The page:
Please use this identifier to cite or link to this item:
Title: Ultimate drivers of native biodiversity change in agricultural systems
Contributor(s): Norton, David A (author); Reid, Nick  (author)orcid ; Young, Laura (author)
Publication Date: 2013
Open Access: Yes
DOI: 10.12688/f1000research.2-214.v1Open Access Link
Handle Link:
Abstract: The ability to address land degradation and biodiversity loss while maintaining the production of plant and animal products is a key global challenge. Biodiversity decline as a result of vegetation clearance, cultivation, grazing, pesticide and herbicide application, and plantation establishment, amongst other factors, has been widely documented in agricultural ecosystems. In this paper we identify six ultimate drivers that underlie these proximate factors and hence determine what native biodiversity occurs in modern agricultural landscapes; (1) historical legacies; (2) environmental change; (3) economy; (4) social values and awareness; (5) technology and knowledge; and (6) policy and regulation. While historical legacies and environmental change affect native biodiversity directly, all six indirectly affect biodiversity by influencing the decisions that land managers make about the way they use their land and water resources. Understanding these drivers is essential in developing strategies for sustaining native biodiversity in agricultural landscapes into the future.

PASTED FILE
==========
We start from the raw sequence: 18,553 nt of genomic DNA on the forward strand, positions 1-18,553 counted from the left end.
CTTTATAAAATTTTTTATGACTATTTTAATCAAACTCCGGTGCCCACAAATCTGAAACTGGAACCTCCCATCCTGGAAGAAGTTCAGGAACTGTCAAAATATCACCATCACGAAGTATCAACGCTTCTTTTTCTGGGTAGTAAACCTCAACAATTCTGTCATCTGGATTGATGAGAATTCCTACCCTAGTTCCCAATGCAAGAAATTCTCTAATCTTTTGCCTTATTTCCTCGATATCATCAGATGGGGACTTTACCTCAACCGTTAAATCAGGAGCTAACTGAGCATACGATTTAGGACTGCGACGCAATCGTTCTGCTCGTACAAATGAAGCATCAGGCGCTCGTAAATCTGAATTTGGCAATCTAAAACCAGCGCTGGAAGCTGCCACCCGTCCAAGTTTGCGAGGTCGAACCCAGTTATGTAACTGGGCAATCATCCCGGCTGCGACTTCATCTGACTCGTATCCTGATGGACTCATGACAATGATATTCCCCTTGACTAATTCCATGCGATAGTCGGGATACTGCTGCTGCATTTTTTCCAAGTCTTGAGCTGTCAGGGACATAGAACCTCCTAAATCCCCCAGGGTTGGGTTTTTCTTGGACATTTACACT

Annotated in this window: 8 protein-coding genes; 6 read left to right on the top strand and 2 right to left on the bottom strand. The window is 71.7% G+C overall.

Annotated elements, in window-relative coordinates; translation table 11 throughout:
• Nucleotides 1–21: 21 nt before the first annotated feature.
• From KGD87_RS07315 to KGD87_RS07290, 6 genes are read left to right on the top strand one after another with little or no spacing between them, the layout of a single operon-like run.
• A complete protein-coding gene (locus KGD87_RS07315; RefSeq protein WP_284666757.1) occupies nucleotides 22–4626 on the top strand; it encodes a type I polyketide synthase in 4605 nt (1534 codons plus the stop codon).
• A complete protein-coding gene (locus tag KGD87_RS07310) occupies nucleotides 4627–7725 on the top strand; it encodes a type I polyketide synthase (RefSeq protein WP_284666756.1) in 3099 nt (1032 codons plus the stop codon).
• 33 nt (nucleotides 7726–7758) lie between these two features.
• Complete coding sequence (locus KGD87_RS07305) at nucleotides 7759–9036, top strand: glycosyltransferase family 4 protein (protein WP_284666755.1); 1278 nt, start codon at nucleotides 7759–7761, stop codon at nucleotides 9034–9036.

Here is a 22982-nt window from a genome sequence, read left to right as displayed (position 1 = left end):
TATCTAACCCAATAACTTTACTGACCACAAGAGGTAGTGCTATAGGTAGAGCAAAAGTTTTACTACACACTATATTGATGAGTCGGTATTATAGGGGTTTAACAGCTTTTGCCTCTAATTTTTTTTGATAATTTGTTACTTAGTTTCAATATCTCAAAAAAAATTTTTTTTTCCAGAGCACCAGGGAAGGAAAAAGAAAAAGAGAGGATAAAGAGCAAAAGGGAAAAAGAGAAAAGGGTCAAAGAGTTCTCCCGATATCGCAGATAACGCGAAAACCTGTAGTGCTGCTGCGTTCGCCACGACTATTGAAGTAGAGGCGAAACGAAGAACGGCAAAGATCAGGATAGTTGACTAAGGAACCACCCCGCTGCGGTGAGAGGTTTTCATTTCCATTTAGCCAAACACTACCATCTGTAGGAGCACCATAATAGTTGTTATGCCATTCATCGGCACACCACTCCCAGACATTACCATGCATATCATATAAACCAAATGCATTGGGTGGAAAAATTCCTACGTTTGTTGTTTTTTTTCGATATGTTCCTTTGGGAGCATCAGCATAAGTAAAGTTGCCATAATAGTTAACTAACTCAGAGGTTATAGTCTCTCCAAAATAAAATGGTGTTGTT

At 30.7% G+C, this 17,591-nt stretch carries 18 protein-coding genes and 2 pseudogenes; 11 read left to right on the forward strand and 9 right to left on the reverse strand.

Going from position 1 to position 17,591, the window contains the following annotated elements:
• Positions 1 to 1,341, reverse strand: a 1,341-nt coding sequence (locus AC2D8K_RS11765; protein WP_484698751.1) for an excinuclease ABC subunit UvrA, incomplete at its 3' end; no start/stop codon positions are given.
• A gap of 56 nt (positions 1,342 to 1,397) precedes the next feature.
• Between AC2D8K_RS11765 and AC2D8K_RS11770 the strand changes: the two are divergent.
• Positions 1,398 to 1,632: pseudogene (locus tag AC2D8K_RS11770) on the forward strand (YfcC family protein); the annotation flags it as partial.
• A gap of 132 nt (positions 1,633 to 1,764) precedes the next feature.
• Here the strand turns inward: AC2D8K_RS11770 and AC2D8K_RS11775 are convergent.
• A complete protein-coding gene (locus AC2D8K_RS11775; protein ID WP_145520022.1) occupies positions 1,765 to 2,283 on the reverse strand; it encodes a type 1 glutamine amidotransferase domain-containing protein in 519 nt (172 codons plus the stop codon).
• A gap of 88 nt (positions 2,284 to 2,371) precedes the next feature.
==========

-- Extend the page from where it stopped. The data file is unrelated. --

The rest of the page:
Publication Type: Journal Article
Source of Publication: F1000Research, v.2, p. 1-15
Publisher: Faculty of 1000 Ltd
Place of Publication: United Kingdom
ISSN: 2046-1402
Field of Research (FOR): 050202 Conservation and Biodiversity
Socio-Economic Outcome Codes: 960806 Forest and Woodlands Flora, Fauna and Biodiversity
Peer Reviewed: Yes
HERDC Category Description: C1 Refereed Article in a Scholarly Journal
Statistics to Oct 2018: Visitors: 322
Views: 325
Downloads: 9
Appears in Collections:Journal Article

Files in This Item:
2 files
File Description SizeFormat 
Show full item record


checked on Nov 30, 2018

Page view(s)

checked on Feb 19, 2019
Google Media

Google ScholarTM



Items in Research UNE are protected by copyright, with all rights reserved, unless otherwise indicated.